<idle>-0       7.N.....  382us : add_preempt_count <-__schedule
  <idle>-0       7.N..1..  382us : rcu_note_context_switch <-__schedule
  <idle>-0       7.N..1..  382us : _raw_spin_lock_irq <-__schedule
  <idle>-0       7dN..1..  382us : add_preempt_count <-_raw_spin_lock_irq
  <idle>-0       7dN..2..  383us : update_rq_clock <-__schedule
  <idle>-0       7dN..2..  383us : put_prev_task_idle <-__schedule
  <idle>-0       7dN..2..  383us : pick_next_task_stop <-__schedule
  <idle>-0       7dN..2..  384us : pick_next_task_rt <-__schedule
  <idle>-0       7dN..2..  384us : dequeue_pushable_task <-pick_next_task_rt
  <idle>-0       7d...3..  385us : __schedule <-preempt_schedule
  <idle>-0       7d...3..  385us :      0:120:R ==> [007]    51: 98:R ksoftirqd/7

And once again we can see that NO HZ affects the wake up time of a
real time task (this case it was ksoftirqd).

Notice the first traced item:

       0:120:R   + [007]    51: 98:R ksoftirqd/7

This is in the format of:

  <pid>:<prio>:<process-state>    + [<CPU#>]   <pid>:<prio>:<process-state>

The first pid, prio and process-state is for the task performing the
wake up. Again, the prio is the internal kernel prio, where 120 is for
SCHED_OTHER. The "+" represents a wake up is happening. The CPU# the
CPU waking task in currently assigned to (and being woken up on).
The second set of pid, prio and process-state is for the task being
woken up. The prio of 98 is internal to the kernel, and to get the real
real-time priority for the task you must subtract it from 99.
(99 - 98 = real-time priority of 1 - low priority)

The process-state should be always in the "R" (running) state, and
can be ignored. The original location to record the trace when waking
up was before the task was actually woken. Due to changes in the wake
up code, the trace hook had to be moved to after the wake up, which
means the task being woken up will have already been set to running
and the trace will reflect that.

The last line of the trace:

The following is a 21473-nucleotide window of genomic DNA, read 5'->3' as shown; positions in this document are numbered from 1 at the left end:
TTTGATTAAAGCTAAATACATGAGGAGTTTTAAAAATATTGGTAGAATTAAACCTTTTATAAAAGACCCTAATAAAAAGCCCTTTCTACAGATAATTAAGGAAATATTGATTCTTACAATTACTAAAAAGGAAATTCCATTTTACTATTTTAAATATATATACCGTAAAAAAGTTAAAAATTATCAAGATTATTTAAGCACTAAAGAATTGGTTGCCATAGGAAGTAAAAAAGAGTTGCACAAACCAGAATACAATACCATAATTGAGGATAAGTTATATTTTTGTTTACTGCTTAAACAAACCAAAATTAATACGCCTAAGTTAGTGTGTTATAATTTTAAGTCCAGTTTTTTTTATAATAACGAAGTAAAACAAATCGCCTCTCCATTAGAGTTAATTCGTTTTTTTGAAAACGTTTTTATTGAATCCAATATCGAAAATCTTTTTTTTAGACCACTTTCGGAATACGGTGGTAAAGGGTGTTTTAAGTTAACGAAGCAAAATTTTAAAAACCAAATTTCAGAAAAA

0:120:R ==> [007]    51: 98:R ksoftirqd/7

Represents the scheduling of a task.

  <pid>:<prio>:<process-state> ==> [CPU#] <pid>:<prio><process-state>

The first set of pid, prio and process-state belongs to the task that
is being scheduled out. The second set is for the task that is being
scheduled in. The "==>" represents a task scheduling switch, and the
CPU# should always match the current CPU that is on (7 in this case).

The first process-state here is of more importance than that of the
wake up trace. If the previous task is in the running state (as it is
in this case), that means it has been preempted (still wants to run
but must yield for the new task).

Using events in tracers

With the "wakeup_rt" tracer, as with all tracers, function tracing can
exaggerate the latency times. But disabling the function tracing for
"wakeup_rt" is not very useful.

># echo 0 > /sys/kernel/debug/tracing/options/function-trace
># echo 0 > tracing_max_latency
># echo wakeup_rt > current_tracer
># sleep 10
># cat trace
# tracer: wakeup_rt
# wakeup_rt latency trace v1.1.5 on 3.8.13-test-mrg-rt9+
# --------------------------------------------------------------------
# latency: 64 us, #18446744073709512109/18446744073709512109, CPU#5 | (M:preempt VP:0, KP:0, SP:0 HP:0 #P:8)
#    -----------------
#    | task: irq/43-em1-878 (uid:0 nice:0 policy:1 rt_prio:50)
#    -----------------
#                  _--------=> CPU#              
#                 / _-------=> irqs-off          
#                | / _------=> need-resched      
#                || / _-----=> need-resched_lazy 
#                ||| / _----=> hardirq/softirq   
#                |||| / _---=> preempt-depth     
#                ||||| / _--=> preempt-lazy-depth
#                |||||| / _-=> migrate-disable   
#                ||||||| /     delay             
#  cmd     pid   |||||||| time  |   caller       
#     \   /      ||||||||  \   |   /            
  <idle>-0       0d..h4..    0us :      0:120:R   + [005]   878: 49:R irq/43-em1
  <idle>-0       0d..h4..    2us+: ttwu_do_activate.constprop.90 <-try_to_wake_up
  <idle>-0       5d...3..   63us : __schedule <-preempt_schedule
  <idle>-0       5d...3..   64us :      0:120:R ==> [005]   878: 49:R irq/43-em1

The irq thread was woken up by a task on CPU 0, and it scheduled on
CPU 5.

As function tracing causes a large overhead, with the wakeup tracers, you
can still get information by using events, and events are sparse enough
to not cause much overhead even when enabled.

># echo 0 > /sys/kernel/debug/tracing/options/function-trace
># echo 1 > events/enable
># echo 0 > tracing_max_latency
># echo wakeup_rt > current_tracer
># sleep 10
># cat trace
# tracer: wakeup_rt
# wakeup_rt latency trace v1.1.5 on 3.8.13-test-mrg-rt9+